Why do the seasonal messages from all the world's Christian leaders sound a bit like Guardian editorials? The Archbishop of Canterbury spoke of our duty to the environment - no surprise there from a self-confessed "bearded lefty". But the Queen is neither of those and she too got in on the act, emphasising care for the poor and vulnerable.
Meanwhile, Cardinal Cormac Murphy-O'Connor, the spiritual leader of Roman Catholics in England and Wales, appealed to people to welcome immigrants. Even Pope Benedict XVI, sitting in all his finery, took a stroll down the well-worn progressive paths of poverty, injustice and war, focusing attention on the situation in Iraq and the Holy Land.
Traditional categories of right and left don't always work when applied to faith. Yet it's tough to think of a single right-wing message that originates in the Christmas story. The best try goes to the Republican presidential candidate and former Baptist minister Mike Huckabee, who recently released a campaign advert in which he is pictured standing in front of a Christmas tree saying: "God bless and happy Christmas." In the context of the US, where saying anything other than "Happy Holidays" is read as cultural chauvinism, Huckabee's manner of salutation was loaded with political purpose.
It's all a part of a wider strategy, with Huckabee feeding off those who attack him, letting their outrage make his point that Christianity is under threat. It's not a message that has anything whatsoever to do with the Christmas story. Indeed, the fact that there is supposed to be a firewall between politics and religion in the US enables candidates like Huckabee conveniently to dodge the fact that the politics of Christmas are so little like his own. How else could he profess Christmas and simultaneously take part in a bidding war with other Republican candidates as to who is toughest on immigration?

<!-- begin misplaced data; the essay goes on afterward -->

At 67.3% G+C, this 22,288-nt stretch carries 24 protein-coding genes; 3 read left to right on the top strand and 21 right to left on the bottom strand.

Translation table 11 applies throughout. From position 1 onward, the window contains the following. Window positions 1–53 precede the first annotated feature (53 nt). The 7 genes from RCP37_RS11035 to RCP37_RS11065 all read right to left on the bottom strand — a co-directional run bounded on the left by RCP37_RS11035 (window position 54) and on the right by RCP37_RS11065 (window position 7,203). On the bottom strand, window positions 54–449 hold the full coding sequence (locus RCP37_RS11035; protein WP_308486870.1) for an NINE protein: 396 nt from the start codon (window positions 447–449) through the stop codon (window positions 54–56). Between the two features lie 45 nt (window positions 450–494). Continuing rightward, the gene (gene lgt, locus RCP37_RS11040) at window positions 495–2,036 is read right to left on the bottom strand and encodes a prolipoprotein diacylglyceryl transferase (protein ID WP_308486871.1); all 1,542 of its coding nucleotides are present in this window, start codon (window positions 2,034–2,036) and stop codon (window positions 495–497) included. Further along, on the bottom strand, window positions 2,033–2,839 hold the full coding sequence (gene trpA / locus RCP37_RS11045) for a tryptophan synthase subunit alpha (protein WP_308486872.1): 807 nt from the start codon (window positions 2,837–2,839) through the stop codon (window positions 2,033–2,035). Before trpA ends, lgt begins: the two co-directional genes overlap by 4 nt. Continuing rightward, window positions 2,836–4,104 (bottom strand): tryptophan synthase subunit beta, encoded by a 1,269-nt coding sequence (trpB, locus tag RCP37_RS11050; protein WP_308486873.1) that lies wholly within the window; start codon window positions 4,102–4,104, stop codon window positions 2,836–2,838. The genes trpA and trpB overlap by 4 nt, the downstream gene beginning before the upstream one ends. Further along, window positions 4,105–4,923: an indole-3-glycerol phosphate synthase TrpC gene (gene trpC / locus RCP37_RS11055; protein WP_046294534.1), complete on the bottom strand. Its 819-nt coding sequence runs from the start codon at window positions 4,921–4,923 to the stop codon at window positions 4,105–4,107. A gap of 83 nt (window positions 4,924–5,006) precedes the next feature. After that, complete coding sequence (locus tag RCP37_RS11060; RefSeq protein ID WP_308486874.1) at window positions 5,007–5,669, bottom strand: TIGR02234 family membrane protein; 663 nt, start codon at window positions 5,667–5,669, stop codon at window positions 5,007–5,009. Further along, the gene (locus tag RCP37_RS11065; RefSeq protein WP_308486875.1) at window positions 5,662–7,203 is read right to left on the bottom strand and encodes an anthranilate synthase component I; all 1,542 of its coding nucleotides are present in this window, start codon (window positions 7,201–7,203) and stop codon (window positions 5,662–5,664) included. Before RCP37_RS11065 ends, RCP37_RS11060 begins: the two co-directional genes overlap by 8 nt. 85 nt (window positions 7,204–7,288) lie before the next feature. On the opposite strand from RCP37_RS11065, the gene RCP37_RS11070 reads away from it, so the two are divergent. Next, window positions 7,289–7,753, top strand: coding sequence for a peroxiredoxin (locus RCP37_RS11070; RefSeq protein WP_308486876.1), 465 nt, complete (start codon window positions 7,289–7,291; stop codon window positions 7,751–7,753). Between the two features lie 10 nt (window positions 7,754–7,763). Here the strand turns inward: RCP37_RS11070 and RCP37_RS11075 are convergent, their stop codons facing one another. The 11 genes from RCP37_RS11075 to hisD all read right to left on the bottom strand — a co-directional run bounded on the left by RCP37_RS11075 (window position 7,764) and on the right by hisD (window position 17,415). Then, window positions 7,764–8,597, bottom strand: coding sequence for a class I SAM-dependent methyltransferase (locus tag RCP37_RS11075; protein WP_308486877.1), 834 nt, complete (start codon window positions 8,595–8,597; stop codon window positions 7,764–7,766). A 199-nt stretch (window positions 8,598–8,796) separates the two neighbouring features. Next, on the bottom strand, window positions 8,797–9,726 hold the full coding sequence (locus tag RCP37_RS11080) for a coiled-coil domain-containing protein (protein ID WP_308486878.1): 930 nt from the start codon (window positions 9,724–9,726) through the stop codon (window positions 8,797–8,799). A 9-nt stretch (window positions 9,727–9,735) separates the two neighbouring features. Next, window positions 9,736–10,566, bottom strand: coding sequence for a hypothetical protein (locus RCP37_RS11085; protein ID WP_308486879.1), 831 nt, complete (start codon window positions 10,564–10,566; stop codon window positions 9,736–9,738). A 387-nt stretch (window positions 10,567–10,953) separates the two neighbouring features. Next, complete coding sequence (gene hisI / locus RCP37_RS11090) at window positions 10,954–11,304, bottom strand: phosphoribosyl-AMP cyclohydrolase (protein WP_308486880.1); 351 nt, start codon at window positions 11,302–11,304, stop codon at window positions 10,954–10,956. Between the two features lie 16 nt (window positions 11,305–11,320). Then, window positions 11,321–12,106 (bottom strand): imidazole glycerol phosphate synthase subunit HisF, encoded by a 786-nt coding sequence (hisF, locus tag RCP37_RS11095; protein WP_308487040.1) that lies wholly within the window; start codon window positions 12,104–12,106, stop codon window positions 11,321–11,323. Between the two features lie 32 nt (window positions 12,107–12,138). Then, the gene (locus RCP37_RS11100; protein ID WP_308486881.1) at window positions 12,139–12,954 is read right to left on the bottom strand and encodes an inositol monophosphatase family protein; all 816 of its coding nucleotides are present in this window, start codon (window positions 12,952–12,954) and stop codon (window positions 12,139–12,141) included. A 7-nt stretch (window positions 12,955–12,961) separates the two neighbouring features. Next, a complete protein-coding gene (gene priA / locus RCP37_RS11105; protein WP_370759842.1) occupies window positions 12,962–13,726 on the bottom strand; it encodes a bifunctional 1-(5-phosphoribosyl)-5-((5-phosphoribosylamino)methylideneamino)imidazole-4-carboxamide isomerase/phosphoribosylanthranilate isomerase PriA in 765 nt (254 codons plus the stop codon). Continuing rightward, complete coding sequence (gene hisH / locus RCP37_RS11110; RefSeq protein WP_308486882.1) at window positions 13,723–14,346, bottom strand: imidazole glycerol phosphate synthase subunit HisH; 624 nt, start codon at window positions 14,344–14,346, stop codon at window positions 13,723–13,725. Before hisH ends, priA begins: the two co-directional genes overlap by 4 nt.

An unmarried couple, homeless Jewish refugees, find refuge in a cowshed. That night a child is born amid predictions that he will bring peace and goodwill to the whole world. From the beginning it is clear he has a particular commitment to issues of poverty and social justice. Imperial soldiers seek his destruction, fearing he threatens the status quo. The child is forced to seek asylum in Egypt.
Given the repertoire of imagery that religious people have available to them in order to describe God - the fearsome warrior, the magnificent monarch, the mysterious other - the fact that the core image of the Christian faith is one that emphasises hope, all-too-human vulnerability and a mother's gentle love offers no hook for a politics of violence, fear, nationalism or greed.
The Christian festival beloved of the right is Easter; more specifically, the retributive and often bloodthirsty philosophy of punishment inherent in some misunderstandings of the cross. Here is the justification for capital punishment and the centuries-old Christian superiority complex alike. But there is no room at the inn for all that stuff at Christmas.
(c) Giles Fraser is Anglican vicar of Putney, an author, commentator and lecturer in philosophy. This piece is adapted from one that appeared in The Guardian newspaper, with kind acknowledgments.